There is a growing trend among politicians and politicos to loosely throw around the term “fiscal-conservative” when describing themselves or a candidate. While this might seem fine and dandy, what’s troubling is the game they’re playing to make people think they are “true conservatives.” Since it would be virtually impossible to have any sort of “truth in advertising” rule for ideology, we have to just trust their word and verify it later. In most cases, however, what they really are is a good old-fashion moderate playing it right down the middle trying to have it both ways.
Why are some Republican pols afraid to call themselves moderates? Why do they play this game of being a “bifurcated conservative,” wanting to please both sides and have it both ways? I think part of it lies in that more often than not we hear the word conservative being used synonymously with Republican. The two words are not interchangeable. I’ve been to many gatherings & events where I hear things like “it’s great to be among conservatives” or “he/she is a good conservative,” and then when I look around I find myself slightly bewildered, wondering if someone redefined the term one day when I was absent. [Related on OCR: “Understanding the GOP’s Identity Crisis”]
I think part of the reason is that GOP leaders think it’s cool to be a called (or referred to as) a conservative, but when it comes down to the specifics and labeling, the word “fiscal” somehow always sneaks in. Somehow they think it makes them more palatable to a broader audience, or something like that. The practice is redolent of the Ohio Republican Party using “Tea Party Values” on mailers a few years back, without actually associating with the Tea Party.
I think it’s safe to say, too, that there isn’t any real disagreement that being fiscally conservative is a good value to champion. In fact, if you read talking points from Democrats and Republicans, you’ll see similar, ambiguous, and often colorful language about fiscal restraint, responsibility, and being good stewards with the taxpayers’ money. Of course, the devil is always in the details, and when you dig beneath the surface, you might find some sinister machinations.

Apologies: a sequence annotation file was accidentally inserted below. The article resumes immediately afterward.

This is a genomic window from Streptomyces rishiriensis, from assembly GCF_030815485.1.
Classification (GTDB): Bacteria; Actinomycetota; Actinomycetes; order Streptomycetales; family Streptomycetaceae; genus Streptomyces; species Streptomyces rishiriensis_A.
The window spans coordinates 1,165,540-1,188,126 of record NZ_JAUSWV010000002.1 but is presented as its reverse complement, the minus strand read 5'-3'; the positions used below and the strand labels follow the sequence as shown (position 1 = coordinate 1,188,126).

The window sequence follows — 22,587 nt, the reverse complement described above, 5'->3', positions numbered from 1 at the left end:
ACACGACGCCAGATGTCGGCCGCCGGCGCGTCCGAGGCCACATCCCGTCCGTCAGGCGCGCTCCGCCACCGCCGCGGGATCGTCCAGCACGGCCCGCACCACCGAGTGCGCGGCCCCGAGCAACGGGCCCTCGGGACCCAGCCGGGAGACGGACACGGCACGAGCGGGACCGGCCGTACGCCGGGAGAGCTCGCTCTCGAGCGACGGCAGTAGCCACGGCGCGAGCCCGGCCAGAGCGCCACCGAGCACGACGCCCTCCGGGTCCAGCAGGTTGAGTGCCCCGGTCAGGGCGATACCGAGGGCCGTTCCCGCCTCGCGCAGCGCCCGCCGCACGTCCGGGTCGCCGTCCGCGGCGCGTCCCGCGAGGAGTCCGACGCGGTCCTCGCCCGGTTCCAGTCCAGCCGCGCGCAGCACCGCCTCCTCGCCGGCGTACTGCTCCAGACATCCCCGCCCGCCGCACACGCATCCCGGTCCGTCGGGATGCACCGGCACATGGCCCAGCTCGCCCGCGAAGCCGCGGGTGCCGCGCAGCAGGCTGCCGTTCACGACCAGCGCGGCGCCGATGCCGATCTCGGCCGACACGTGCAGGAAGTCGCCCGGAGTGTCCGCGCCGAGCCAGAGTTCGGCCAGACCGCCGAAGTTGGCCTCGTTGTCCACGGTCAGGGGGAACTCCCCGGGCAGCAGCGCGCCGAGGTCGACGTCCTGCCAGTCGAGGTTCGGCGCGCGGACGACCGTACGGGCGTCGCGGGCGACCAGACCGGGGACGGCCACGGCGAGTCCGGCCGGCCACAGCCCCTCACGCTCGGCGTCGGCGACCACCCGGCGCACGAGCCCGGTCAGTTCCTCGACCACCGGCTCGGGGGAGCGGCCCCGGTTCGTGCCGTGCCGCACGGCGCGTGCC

The media also are to blame. All too quickly (perhaps gleefully) they lump all Republicans together as right-wing conservatives and usually describe Democrats with a certain degree of moderation and sensibility. But that’s a story for a whole different day.
The truth is that these politicians, many of whom are honorable and decent men and women, are just plain moderates. They are probably against raising taxes, want to reduce the size and scope of government, and remove regulatory impediments to economic growth, but they won’t take a public stand on abortion, family values, traditional marriage, or any issue remotely social. Sometimes they won’t even discuss them. In fact, when pressed on social issues, they sound more like Democrats than Republicans. So for them, the safest way to appeal to the Republican base is to cloak themselves as full-fledged conservatives. Imagine addressing a Republican gathering and coming right out and saying you’re a proud moderate or even socially liberal. That would indeed be a sight to see; many reading this now probably would label such a person as a liberal RINO (Republican in Name Only) and dump him. I would wager that today’s Ohio conservative voters in general are more inclined to vote for the real thing than someone who is basically Democrat-lite. [Related on OCR: “Has the Big Tent Become a Pole Barn?”]
Republican leaders who call themselves conservative need to realize that Ohio isn’t Burger King: you can’t have it your way. You’re either a conservative, a moderate, or a liberal. It’s the sum total of your value system and the azimuth of your moral compass that determines your ideological tilt. You can’t split the difference. You can’t be fiscally liberal and socially conservative with a dash of moderation. If you quack like a duck, you’re a duck, and being a political platypus is just downright disingenuous.
To be fair, we might add a category for small “L” libertarian Republicans, but I have yet to see any of them trying to pass themselves off as something they’re not (i.e., a fiscal libertarian. We know where they stand, and most are all too happy to openly debate the finer points of their policies into the wee hours of the morning.
Bottom line: it has always has been up to the Republican base to call out the non-conservatives for who they really are and expose them for what they really stand for. It is that same base that turns out to do the heavy lifting in every election and serve as the ideological core of the Republican Party.
So the next time you hear some Republican elected official or candidate describe himself solely as being a “fiscal conservative,” watch out. He or she is trying to be a “bifurcated conservative,” which really means a moderate at best, or a liberal at worst.
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